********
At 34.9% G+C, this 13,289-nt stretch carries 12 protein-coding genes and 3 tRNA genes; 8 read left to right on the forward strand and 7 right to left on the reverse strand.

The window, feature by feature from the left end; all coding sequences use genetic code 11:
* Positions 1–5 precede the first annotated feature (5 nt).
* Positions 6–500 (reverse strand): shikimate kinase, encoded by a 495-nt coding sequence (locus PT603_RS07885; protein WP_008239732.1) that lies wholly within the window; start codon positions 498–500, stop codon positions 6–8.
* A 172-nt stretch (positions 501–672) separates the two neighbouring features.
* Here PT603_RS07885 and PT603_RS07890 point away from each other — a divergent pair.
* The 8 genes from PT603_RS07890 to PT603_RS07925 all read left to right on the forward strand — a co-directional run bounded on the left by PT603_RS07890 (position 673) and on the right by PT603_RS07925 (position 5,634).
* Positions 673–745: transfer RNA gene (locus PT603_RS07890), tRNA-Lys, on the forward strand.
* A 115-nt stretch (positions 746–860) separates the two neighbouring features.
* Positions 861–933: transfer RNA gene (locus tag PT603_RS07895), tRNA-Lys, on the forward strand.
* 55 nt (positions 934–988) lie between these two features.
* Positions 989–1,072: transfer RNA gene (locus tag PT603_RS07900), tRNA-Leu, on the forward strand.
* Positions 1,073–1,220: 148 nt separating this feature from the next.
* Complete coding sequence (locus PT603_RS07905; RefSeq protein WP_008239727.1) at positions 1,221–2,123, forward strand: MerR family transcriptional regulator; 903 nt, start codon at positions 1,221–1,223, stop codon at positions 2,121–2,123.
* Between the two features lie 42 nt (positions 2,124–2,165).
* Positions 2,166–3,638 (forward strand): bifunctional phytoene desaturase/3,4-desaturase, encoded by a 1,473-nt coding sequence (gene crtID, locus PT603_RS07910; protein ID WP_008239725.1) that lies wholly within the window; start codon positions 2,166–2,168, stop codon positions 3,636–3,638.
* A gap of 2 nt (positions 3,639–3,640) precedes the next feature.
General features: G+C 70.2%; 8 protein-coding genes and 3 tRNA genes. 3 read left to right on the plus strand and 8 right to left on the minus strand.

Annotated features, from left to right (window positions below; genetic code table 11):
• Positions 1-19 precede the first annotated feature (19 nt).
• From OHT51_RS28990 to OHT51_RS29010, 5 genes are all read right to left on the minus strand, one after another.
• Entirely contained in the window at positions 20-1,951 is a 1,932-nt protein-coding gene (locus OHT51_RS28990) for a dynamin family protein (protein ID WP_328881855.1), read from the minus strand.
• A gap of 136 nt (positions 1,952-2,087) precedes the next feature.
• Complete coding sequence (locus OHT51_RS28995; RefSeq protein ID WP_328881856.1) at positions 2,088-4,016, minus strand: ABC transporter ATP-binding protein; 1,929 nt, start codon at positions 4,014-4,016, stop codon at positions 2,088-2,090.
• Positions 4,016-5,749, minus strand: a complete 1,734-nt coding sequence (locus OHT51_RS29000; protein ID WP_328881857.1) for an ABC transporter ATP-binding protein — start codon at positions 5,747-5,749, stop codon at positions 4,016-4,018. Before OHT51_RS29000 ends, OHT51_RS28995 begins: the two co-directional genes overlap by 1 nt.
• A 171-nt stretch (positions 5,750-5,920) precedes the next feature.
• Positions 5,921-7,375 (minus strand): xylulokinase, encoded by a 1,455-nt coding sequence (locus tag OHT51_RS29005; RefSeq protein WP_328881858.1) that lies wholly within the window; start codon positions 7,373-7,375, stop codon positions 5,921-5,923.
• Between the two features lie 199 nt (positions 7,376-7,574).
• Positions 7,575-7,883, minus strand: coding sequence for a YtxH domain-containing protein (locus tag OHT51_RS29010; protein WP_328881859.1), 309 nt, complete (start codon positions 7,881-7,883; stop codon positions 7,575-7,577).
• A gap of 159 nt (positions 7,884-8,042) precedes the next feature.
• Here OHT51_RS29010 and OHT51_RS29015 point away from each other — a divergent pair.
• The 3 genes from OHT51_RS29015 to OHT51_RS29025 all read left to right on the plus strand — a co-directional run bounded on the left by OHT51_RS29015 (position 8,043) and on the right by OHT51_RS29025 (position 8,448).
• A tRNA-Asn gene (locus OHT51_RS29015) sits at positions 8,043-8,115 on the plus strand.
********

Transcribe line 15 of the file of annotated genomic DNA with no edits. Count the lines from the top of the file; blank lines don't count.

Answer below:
* Between the two features lie 42 nt (positions 2,124–2,165).